super hanc petram

Tuesday, February 1

Results Cloudy, Ask Again Later  

MSFT search has been launched. Becuase of the way I use search engines (mostly for research), it will be some time before I have my own evaluation of MSFT search. Two bloggers did some searches of their own to evaluate the new service. Their experiences are starkly different and highlight, I think, the difficulty of evaluating any search engine. It depends as much on the results you want as the results you get. First up Kim Krause of Cre8PC:

For the record, I'm freezing my butt off in my office because my wood stove is taking forever to heat up.

Following up on the news of MSN's now official, finally legitimate, no more BETA folks, re-launch of its search engine, I have to admit, I was shocked at my very first pass.

The true test is my site, which came out in May, and though Google indexed it with zesto, rank is a sad tale I scream about behind closed doors. No matter what rabbits I've pulled from my hat, Google has given me a complex about that site. Meanwhile, is treated like a Queen; but of course, it's been around since 1996 and well deserves Google's nod. And (ahem) Google loves this blog.

MSN Search, meanwhile, has me gasping. Typing in web+site+usability+reviews, my UE site is on page one of SERPs. Not only that, MSN scored more points for featuring my services page first, followed up with the home page. How freaking wonderful is this?

So let today, February 1, 2005, be a day you remember where you were. Look for your web site(s). Revel in the love. Sing in the rain. Run around stark naked, screaming with joy. For one historical day, let me pathetically admit, I'm paryting with MSN. Come on. WoodStock, as you know, only happened once too.

Overall very positive. Next Fred Wilson of A VC:

Last November, I did a long blog post about my side by side comparison of Google, Yahoo!, and Microsoft search. Microsoft had just launched their search in beta at the time. My conclusion was that Google was still the best for plain vanilla search because of the format of the results page, the speed of the search, and the relevance of the results.

Well Microsoft is out of beta now as evidenced by the availability of the service at The word beta is gone from the URL.

So, I went back and redid the comparison tests. Did anything change during the beta? Yes, Microsoft got worse and the others didn't change.

Why did Microsoft get worse? Mostly because the relevance of the results got worse. They did something to their algorithm during the beta period that caused the results on the searches I did to change.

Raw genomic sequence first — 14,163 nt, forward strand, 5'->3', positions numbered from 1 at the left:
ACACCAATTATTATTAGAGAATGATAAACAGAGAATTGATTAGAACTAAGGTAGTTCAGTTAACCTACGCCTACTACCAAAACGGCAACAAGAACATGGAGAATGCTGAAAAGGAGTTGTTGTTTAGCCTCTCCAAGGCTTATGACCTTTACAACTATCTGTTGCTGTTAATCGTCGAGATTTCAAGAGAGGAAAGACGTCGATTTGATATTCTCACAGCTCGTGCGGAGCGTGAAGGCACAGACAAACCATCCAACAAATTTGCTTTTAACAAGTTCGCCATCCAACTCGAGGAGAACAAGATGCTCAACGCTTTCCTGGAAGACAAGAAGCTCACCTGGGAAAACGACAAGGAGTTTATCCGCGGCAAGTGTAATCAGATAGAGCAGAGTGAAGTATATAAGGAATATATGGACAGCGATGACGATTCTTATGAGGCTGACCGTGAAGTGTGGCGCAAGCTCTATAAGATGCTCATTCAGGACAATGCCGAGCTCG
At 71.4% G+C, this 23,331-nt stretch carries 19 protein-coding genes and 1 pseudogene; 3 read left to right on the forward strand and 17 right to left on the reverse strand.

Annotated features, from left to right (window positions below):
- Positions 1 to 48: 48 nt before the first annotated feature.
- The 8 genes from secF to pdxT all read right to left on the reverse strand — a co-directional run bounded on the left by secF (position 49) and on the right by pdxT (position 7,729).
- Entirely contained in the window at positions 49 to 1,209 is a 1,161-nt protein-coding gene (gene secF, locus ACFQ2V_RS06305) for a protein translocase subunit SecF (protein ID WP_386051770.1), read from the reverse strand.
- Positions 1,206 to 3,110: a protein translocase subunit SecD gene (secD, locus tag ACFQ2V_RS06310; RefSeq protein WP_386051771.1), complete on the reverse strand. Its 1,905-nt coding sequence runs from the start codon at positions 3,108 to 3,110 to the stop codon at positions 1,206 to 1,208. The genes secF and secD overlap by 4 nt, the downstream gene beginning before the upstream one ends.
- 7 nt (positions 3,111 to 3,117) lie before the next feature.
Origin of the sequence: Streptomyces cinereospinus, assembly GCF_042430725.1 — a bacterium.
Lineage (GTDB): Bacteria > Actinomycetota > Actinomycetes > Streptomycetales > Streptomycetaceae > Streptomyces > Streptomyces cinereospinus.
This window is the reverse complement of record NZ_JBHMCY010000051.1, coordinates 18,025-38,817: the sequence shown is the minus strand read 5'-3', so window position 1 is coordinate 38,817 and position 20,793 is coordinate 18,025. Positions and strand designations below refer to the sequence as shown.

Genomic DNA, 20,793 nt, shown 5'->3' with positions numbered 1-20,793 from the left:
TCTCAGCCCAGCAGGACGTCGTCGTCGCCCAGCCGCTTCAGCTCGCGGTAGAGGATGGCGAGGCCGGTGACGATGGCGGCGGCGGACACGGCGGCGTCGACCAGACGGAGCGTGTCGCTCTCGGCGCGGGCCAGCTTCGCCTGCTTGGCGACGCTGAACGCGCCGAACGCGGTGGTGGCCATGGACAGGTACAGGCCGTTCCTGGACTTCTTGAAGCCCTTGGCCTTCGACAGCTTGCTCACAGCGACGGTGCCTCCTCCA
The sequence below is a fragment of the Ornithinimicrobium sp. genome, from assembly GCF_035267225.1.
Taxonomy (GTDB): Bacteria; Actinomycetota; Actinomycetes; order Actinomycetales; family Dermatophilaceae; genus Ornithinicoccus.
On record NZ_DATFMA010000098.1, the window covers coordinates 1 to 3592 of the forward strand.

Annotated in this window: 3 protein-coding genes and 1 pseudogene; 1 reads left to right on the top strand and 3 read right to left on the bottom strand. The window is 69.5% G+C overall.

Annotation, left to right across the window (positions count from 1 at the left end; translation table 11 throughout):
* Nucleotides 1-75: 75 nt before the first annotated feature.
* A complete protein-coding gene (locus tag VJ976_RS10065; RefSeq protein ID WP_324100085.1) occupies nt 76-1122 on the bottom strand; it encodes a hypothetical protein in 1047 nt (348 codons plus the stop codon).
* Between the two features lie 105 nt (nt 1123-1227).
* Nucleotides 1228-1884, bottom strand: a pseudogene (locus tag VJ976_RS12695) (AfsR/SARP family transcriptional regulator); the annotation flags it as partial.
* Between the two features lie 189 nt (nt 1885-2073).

First, I always Google myself. In all three engines last fall, this blog was at the top or in the first three or results that are "above the fold". It's still that way in Google and Yahoo!, but somehow this blog is now buried half way down the second page in Microsoft's resutls.

That's enough for me but in an attempt to be fair and balanced, I tried a few more keywords. So I tried "bit torrent + wilco" on all three. The first result for Microsoft and Yahoo! was the front page of which is a big bit torrent site. Google had that second. But Google and Yahoo! all had various bit torrent sites above the fold, whereas Microsoft had a bunch of other stuff that was less relevant.

I tried a few more searches and in every case, Microsoft's results page was less relevant to me than Yahoo!'s and Google's.

As I said in November, Microsoft has made a nice effort to develop a competitive product, but it isn't going to change my behavior yet.

Two people using their own search results as a barometer and coming away with polar experiences. For my purposes, I think Fred's experience would more closely match my own, but I'm not entirely sure. Kim is an expert on SEO while Fred is a VC. Kim has been trying to figure out how to push a new site that she launched to the top of search engine results using various 'rabbits.' Google has resisted those tricks while MSFT ate them up with a spoon. One could therefore conclude that Google is better because it resists gaming more effectively. Fred's "bit torrent + wilco" search is interesting. What I noticed was that on MSFT the results were heavily populated by blog posts while Google had some blog and some other information. Certainly if I'm a novice bit torrent user (and I am) I think Google's results are better for me. On the other hand, if I'm searching for what's happening in the bit torrent world, MSFT's results would be superior as the gaggle of posts track the latest bit torrent happenings.

Again, depending on what results I wanted, I would have to use a different engine. Ranking one engine as "better" than another is obviously a holistic and personal endeavor. At the moment my default will still be Google, but if I'm looking for the latest info on something I might give MSFT a try.

tags: , ,


Previous Posts:  Switching  …  Blessed are the Children  …  Election Evaluation  …  Books: The Politics of War | Chapter Two  …  Books: The Politics of War | Introduction  …  Books: The Politics of War | Chapter One  …  Reflections on Michael Powell  …  Iraq's Election  …  Books: Blink  …  Just Let It Go  … 

Powered by Blogger   Creative Commons License
This work is licensed under a Creative Commons License.